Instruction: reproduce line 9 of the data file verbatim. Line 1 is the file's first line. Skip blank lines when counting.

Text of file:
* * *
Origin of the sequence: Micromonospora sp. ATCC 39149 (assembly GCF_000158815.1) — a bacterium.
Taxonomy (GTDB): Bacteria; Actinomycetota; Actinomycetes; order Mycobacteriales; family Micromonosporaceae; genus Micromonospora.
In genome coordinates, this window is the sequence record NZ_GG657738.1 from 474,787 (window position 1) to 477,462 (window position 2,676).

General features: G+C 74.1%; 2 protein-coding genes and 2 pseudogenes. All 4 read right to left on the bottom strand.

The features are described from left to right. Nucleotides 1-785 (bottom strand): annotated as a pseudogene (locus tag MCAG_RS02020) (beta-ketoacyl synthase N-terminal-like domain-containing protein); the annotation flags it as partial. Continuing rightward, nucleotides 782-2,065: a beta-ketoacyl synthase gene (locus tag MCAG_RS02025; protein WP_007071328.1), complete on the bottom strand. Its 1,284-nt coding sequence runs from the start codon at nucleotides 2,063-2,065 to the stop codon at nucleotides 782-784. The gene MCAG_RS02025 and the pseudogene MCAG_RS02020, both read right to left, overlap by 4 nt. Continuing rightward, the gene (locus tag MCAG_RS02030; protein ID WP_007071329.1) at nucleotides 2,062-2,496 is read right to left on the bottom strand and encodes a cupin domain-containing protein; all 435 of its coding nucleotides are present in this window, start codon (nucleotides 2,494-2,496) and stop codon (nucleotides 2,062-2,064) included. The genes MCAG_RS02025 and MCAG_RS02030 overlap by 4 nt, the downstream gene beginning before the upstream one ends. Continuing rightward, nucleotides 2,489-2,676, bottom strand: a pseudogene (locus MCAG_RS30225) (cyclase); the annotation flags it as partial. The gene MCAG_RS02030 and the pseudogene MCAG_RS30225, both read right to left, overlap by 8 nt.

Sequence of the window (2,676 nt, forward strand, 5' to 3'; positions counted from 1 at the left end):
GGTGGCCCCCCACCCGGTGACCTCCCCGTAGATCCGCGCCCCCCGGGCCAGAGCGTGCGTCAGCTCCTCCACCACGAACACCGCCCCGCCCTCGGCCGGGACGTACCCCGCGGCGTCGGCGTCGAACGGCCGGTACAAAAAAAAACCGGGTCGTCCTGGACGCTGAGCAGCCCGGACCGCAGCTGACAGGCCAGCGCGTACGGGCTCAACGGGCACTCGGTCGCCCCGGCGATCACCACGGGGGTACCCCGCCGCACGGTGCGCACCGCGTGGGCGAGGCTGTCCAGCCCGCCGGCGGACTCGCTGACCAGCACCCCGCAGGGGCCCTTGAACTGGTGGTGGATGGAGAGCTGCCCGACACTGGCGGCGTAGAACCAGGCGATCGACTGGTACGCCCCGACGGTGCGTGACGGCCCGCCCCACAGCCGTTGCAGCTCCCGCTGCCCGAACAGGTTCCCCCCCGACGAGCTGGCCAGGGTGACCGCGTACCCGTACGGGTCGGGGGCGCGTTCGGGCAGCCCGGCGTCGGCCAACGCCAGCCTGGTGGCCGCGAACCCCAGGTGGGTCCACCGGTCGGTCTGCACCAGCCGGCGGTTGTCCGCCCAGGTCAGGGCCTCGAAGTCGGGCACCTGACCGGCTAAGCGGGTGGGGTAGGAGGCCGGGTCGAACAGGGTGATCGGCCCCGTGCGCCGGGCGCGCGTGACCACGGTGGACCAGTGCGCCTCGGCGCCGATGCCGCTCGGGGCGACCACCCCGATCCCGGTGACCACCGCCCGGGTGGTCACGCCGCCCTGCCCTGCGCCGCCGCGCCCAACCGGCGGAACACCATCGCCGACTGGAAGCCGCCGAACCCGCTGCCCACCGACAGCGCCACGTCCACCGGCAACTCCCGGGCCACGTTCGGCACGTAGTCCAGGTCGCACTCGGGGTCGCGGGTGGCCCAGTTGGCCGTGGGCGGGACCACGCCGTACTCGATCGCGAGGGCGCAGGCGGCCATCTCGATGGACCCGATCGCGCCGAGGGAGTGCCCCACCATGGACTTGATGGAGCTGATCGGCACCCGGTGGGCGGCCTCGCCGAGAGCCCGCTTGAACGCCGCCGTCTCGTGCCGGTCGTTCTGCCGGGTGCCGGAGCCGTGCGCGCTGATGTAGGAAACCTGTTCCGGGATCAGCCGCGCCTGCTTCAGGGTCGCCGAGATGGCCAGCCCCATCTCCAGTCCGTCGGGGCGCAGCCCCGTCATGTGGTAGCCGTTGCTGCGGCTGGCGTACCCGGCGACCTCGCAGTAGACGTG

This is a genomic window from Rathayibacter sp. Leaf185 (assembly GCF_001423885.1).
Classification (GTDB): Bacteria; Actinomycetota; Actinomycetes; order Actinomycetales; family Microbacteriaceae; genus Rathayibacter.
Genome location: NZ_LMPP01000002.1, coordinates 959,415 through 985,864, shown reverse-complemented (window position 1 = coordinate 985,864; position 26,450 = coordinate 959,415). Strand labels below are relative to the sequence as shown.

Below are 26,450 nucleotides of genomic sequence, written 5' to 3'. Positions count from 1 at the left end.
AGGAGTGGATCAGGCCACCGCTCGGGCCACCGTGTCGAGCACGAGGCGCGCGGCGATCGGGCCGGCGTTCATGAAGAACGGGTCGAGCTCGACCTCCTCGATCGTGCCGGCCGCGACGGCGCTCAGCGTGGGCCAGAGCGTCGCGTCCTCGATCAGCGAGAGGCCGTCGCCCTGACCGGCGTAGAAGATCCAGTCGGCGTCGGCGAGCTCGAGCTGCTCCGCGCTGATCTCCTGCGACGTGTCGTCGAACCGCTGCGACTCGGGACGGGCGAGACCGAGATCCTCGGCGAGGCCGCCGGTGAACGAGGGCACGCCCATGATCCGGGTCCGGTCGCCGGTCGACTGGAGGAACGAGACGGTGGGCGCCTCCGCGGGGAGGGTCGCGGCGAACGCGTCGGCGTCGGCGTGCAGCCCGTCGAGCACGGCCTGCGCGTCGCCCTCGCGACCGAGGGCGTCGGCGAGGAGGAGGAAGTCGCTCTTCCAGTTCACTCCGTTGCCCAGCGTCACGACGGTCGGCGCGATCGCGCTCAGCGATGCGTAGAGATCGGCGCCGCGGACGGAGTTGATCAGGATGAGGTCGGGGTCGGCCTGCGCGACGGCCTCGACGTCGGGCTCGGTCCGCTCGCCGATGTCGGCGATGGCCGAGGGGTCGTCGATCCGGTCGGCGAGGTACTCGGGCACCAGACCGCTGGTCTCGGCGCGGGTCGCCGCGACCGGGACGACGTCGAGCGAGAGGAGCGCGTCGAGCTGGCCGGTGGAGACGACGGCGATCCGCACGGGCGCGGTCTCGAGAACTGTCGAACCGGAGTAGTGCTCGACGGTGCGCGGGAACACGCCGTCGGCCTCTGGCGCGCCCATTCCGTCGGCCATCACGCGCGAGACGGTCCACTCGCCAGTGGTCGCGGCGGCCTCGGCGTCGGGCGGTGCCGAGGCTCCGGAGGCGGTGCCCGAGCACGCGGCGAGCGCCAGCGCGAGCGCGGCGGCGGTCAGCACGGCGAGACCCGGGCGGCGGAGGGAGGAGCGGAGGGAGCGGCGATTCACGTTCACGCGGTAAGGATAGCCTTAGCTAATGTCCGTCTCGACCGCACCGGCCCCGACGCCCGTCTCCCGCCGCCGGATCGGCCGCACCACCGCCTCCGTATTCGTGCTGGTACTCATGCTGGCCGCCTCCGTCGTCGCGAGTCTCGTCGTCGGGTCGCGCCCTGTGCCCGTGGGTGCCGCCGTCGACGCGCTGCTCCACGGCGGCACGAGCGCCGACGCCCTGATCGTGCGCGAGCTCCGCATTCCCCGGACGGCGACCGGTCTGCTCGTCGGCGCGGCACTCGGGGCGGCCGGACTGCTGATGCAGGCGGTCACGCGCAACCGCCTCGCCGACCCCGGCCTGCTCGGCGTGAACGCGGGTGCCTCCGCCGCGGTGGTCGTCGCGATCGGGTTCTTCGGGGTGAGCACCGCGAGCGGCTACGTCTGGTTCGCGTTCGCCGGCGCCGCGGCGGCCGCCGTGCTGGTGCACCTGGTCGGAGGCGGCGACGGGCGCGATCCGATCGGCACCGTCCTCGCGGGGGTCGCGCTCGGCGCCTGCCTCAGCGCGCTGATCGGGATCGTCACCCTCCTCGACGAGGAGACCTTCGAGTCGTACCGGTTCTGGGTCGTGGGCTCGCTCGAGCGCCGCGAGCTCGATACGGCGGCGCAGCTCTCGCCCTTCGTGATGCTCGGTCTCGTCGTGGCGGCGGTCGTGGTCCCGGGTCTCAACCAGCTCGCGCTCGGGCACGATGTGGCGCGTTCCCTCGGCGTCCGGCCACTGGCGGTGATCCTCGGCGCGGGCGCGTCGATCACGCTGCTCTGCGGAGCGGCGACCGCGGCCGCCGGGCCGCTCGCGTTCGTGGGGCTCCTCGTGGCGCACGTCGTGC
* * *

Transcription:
Classification (GTDB): Bacteria; Actinomycetota; Actinomycetes; order Actinomycetales; family Microbacteriaceae; genus Rathayibacter.